Why do people typically save for retirement? To ensure lifetime needs are met after the income-earning phase of life, and to provide the comfort and security against unexpected illnesses, long-term care, or other potential high-expense needs. Beyond these basic needs, retirement savings allow the owner to spend money on family, travel, hobbies, or whatever else they want to enjoy. For some, giving charitably is a priority among that list of things that bring enjoyment, mission fulfillment, and satisfaction to the owner.

Fortunately for many, investments and other income sources in retirement mean that retirement savings are in excess of annual and lifetime needs. At age 70 1/2—whether the IRA owner needs the income or not—they IRS mandates a Required Minimum Distribution (RMD), which many IRA owners would not take if it were not required. Unfortunately, ordinary income tax must be paid on this and all future RMDs, as with any distribution from the account…except for two:

Lifetime IRA Gifts at Age 70½ and After

After an IRA account holder turns 70½ , they can give up to $100,000 directly from their IRA to one or multiple charities, using a Qualified Charitable Distribution form issued by the IRA administrator. These gifts provide:

  • The charitable distributions are non-taxable to the owner
  • They satisfy all or part of the RMD of the owner

While they do not add to the taxable income of the donor, they also do not provide a charitable deduction, which in fact restores a lost deduction if the donor now takes the higher Standard Deduction and no longer itemizes deductions.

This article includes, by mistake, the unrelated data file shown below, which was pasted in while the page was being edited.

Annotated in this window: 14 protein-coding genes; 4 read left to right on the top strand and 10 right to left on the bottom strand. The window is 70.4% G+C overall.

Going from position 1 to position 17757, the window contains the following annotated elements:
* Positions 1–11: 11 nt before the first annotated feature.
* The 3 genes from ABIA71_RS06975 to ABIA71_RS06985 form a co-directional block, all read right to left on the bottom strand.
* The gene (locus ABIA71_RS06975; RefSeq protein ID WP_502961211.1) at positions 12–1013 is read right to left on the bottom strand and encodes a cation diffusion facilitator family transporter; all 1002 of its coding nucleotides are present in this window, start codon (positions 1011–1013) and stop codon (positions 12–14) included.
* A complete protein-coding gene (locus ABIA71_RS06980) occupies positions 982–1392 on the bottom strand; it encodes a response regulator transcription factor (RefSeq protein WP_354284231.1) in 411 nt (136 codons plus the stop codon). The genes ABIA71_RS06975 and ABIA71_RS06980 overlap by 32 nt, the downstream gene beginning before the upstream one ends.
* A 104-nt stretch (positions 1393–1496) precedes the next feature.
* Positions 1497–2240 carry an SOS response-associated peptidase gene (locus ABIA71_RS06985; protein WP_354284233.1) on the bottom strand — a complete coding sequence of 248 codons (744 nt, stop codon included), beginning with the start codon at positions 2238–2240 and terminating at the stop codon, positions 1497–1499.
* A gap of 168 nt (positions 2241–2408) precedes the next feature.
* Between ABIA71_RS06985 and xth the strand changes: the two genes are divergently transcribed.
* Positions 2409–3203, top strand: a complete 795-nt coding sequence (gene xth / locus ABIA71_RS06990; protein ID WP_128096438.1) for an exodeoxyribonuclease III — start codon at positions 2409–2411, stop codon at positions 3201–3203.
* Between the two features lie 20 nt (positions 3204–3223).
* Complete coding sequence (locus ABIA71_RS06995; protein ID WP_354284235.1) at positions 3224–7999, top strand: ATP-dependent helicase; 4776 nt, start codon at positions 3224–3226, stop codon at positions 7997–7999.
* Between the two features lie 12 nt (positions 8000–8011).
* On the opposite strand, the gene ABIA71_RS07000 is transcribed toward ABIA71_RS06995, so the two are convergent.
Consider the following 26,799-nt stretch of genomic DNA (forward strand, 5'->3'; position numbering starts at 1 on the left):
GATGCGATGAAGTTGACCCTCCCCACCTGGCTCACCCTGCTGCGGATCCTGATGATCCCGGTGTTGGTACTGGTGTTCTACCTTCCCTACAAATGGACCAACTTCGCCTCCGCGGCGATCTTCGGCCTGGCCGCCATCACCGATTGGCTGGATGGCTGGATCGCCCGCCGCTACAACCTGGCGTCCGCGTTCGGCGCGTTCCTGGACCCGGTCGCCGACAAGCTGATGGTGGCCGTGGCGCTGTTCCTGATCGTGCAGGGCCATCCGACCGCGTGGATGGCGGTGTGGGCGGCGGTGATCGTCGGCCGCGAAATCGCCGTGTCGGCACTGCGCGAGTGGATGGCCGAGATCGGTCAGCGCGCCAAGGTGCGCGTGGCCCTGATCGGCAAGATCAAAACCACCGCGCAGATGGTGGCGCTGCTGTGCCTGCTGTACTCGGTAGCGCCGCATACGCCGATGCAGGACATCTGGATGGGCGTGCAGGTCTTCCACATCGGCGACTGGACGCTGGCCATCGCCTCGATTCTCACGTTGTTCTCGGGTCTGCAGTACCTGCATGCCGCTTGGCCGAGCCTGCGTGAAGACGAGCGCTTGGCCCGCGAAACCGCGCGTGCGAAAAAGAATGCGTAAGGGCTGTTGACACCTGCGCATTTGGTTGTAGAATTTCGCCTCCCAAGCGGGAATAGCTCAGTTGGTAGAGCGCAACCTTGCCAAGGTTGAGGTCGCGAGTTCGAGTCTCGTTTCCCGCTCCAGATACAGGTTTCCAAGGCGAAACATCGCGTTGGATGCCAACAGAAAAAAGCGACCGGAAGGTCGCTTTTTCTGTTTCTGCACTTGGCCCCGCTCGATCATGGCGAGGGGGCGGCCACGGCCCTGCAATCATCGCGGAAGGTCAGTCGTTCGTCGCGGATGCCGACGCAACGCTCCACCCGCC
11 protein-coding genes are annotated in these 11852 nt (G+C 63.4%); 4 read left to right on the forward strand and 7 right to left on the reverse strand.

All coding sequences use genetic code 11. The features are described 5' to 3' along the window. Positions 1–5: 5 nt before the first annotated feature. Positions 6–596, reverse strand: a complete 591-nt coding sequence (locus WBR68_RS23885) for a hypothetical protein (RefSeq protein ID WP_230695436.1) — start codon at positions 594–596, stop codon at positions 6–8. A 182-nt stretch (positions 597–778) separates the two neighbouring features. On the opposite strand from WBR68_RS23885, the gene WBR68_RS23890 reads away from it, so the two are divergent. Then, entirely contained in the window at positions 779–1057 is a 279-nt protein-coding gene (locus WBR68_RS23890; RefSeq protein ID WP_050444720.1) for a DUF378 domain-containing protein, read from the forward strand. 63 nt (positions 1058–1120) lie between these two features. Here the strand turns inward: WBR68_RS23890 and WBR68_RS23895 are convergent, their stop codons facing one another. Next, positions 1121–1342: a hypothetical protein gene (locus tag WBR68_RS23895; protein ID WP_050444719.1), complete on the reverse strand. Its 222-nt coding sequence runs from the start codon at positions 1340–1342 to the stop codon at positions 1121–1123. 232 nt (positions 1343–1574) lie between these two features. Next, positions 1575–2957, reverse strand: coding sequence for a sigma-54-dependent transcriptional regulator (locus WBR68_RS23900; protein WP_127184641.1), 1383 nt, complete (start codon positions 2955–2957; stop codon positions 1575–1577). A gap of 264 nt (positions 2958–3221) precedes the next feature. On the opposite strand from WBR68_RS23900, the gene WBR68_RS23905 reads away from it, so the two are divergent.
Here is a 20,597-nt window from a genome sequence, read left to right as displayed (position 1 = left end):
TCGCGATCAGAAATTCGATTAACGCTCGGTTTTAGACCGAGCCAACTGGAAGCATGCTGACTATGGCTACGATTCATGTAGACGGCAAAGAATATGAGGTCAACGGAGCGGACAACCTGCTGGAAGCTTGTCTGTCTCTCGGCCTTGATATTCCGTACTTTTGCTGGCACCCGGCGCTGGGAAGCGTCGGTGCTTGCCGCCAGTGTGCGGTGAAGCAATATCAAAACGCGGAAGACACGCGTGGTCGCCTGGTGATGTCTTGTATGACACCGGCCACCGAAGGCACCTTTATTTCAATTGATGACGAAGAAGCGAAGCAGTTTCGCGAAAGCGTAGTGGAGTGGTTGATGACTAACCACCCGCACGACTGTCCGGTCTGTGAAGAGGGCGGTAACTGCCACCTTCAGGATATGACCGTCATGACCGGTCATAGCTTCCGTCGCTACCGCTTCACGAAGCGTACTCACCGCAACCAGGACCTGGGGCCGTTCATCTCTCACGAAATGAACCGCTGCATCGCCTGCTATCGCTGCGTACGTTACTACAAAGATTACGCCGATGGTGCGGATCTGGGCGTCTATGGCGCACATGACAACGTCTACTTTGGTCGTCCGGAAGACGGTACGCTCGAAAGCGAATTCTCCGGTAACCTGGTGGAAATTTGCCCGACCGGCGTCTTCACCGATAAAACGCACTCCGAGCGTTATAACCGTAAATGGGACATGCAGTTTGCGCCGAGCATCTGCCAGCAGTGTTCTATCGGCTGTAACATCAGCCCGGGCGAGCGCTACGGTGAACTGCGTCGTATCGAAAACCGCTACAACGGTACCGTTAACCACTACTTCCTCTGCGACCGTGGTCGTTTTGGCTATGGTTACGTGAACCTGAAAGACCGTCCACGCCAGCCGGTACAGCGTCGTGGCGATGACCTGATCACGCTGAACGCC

Who else may no longer itemize deductions? People who have paid off mortgages and people who pay high State and Local income Taxes (SALT). In each of these cases, making charitable gifts out of the IRA presents a win-win for the donor and their charitable organizations.

Fulfilling Bequests through IRAs

Most people name spouses, family members, other individuals, or their own estates as beneficiaries of their IRA (or name no beneficiary at all). Some people name charitable organizations as part or whole beneficiaries of their IRA accounts. What are the reasons to do this?

From a tax planning perspective, IRA assets are among the worst to inherit or direct to one’s own estate, because the entire amount is subject to income tax upon distribution, even if charitable gifts are subsequently made or directed by the owner or inheritor. On the other hand, assets like stocks, businesses, real estate, and personal property like artwork, are inherited at a stepped-up basis and not subject to any income tax due to the transfer. If the donor were to give IRA assets to charities and the other assets to heirs, they likely will pass 100 percent of the value of their estate on without any reduction to taxes. Whatever personal and charitable legacies are fulfilled, they are fulfilled at the highest amount by giving the taxable assets to non-taxable charities, and the nontaxable assets to taxable individuals.

Besides tax efficiency, naming one or more charities beneficiary of an IRA is easy, being executed through an online or mailed form to the IRA administrator. If the IRA owner later changes their mind, or needs the IRA assets for their own use during life, they can simply spend down the IRA as needed or change the beneficiary form.

And, if they find they do not need the RMD income after age 70½ , they can put their IRAs to charitable use and get immediate results. IN this case, they are in essence giving away IRA assets early which would only be later inherited by the charity anyway—it is triggering the gift early thanks to the Qualified Charitable Distribution described above.